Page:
Protecting Stream Flow

A dripping faucet wastes
20 gallons of water every day.
That’s 6000 gallons of water
a month, 72,000 gallons a year.

Avoid locating structures and storage containers near the stream bank.
Any structure built within reach of floodwaters is subject to damage or loss and may decrease the stream’s ability to accommodate flood flows safely. Structures such as storage sheds, patios, and decks require removal of the stream’s natural protective vegetation and often decrease the stability of vulnerable slopes. Construction disturbs the soil and vegetation, adding to the sediment buildup in the stream.  The best way to accommodate floodwaters is to avoid constructing improvements in the flood zone and maintain the area in its natural state.
Avoid diverting water or damming the stream.
Water diversions and dams significantly affect the life of a creek by reducing water flow, and constructing or modifying dams always requires a permit.  Avoid taking water directly from streams, especially during the dry season when natural flows are low. The safest approach to good stream care is to avoid altering the watercourse unless the modification is needed to resolve an existing bank problem. Seek advice from the appropriate agencies.
Encourage infiltration.
Pave only when necessary. Paved surfaces increase runoff during storms and peak flows in streams, adding to flooding and erosion problems. Paving also results in lower flows during the dry season by reducing groundwater storage.  If you are planning to construct walkways, patios, driveways, or stormwater drains, consider alternatives that maximize permeable surface area. This allows more rainwater to soak into the ground on site.
Practice water conservation.
Every drop of water you save, whether through landscaping with drought-tolerant plants, reducing personal consumption, installing drip irrigation, and avoiding other water-using activities, contributes to maintaining a healthy stream environment in your stream or the source of your communities water supply. Contact your local water supply agency, EMC, or SWCD for more information on water conservation practices.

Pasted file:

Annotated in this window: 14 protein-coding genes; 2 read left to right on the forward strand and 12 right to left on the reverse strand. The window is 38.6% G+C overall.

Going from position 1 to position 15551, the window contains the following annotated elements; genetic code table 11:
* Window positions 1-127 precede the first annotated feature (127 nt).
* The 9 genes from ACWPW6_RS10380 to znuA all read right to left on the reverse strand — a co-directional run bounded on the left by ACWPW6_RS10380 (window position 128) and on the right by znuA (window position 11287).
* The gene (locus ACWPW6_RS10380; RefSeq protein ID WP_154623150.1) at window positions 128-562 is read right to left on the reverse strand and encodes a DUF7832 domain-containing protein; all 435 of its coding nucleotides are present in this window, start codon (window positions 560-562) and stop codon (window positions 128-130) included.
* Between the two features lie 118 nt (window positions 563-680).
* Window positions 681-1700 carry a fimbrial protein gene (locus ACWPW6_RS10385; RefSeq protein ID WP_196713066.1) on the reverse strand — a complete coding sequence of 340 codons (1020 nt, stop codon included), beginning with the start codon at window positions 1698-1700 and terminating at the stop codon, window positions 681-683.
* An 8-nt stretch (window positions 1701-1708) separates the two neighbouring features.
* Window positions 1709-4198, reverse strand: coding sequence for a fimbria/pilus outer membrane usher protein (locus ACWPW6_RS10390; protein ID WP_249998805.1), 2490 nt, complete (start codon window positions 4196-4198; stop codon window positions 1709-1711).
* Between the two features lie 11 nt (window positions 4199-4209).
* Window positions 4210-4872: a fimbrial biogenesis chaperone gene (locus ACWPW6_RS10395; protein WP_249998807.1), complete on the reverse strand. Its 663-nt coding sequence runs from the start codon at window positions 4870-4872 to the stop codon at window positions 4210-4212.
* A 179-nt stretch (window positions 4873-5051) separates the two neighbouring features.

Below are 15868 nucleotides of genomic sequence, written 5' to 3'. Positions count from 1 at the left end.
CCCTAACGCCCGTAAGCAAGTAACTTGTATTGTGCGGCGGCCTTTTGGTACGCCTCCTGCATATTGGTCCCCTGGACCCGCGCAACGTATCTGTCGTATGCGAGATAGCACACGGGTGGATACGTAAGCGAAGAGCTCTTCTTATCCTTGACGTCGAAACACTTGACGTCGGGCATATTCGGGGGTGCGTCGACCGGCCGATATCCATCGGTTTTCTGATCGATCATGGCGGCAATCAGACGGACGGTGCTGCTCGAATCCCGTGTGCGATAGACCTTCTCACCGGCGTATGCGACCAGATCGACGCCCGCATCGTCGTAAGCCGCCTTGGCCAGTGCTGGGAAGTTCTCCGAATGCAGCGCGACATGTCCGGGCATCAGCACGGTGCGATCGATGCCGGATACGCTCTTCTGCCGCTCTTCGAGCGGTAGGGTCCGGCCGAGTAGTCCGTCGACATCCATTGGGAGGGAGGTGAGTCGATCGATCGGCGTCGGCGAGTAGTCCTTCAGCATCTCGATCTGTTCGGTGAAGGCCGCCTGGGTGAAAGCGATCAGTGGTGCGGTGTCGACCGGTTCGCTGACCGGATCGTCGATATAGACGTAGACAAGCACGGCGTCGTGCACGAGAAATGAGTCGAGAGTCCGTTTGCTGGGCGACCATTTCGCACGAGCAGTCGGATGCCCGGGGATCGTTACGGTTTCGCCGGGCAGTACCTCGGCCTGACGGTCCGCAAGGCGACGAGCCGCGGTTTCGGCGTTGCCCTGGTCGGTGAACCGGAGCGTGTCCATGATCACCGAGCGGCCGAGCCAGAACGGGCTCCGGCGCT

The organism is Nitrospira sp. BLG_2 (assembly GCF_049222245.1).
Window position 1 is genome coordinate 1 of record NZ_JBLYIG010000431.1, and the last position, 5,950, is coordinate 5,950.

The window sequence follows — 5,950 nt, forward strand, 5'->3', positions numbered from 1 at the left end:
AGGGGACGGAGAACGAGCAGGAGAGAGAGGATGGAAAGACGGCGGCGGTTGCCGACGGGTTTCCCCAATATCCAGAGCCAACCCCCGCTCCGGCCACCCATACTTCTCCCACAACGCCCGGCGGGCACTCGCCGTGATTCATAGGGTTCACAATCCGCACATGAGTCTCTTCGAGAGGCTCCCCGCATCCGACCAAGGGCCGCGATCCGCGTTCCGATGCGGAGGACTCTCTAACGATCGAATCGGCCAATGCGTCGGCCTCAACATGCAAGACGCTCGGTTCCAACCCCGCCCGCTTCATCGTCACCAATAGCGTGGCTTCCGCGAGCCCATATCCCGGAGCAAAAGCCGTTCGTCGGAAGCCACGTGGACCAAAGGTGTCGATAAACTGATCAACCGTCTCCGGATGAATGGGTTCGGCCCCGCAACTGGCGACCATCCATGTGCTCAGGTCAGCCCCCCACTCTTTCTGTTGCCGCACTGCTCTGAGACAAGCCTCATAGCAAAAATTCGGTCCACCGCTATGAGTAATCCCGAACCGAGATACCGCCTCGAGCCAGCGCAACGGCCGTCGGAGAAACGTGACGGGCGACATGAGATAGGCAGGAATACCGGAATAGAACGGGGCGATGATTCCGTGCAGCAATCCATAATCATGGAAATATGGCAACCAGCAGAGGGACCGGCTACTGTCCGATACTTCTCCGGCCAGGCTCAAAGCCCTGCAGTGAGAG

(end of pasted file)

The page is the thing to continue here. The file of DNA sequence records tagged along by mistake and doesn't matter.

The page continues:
What You Can Do To Conserve Water

1. Check your water meter while no water is being used.  If the dial moves you have a leak.
2. Turn off your water and hot water heater when going on a trip.
3. Test for a leaking toilet by adding food coloring to your tank. Without flushing note if any coloring appears in the bowl after 30 minutes.  If color appears, you have a leak.
4. Place two-half gallon plastic bottles filled with water in your toilet tank.  This cuts the number of gallons used per flush from five to four.
5. Run the dishwasher only when you have a full load.  Use the cycles with the least number of washes & rinses.
6. Don’t run water continuously when washing dishes.
7. Add your garbage to the compost or trash instead of putting it down the garbage disposal.  Disposals use a great deal of water, and they add solids to a possibly overloaded sewer or septic system.
8. Wash Clothes only when you have a full load.  Set the water level control appropriately.  The permanent press cycles may use an additional 10 to 20 gallons of water.
9.  Install a water conservation shower head.  They are inexpensive and reduce flow by at least 25%.
10. Take short showers instead of baths.  Baths can use 30 to 50 gallons of water.
11. Do not let water running in the sink while brushing your teeth or washing your face and hands.
12. Water your lawn during the coolest part of the day.

Tips Menu | Watershed Home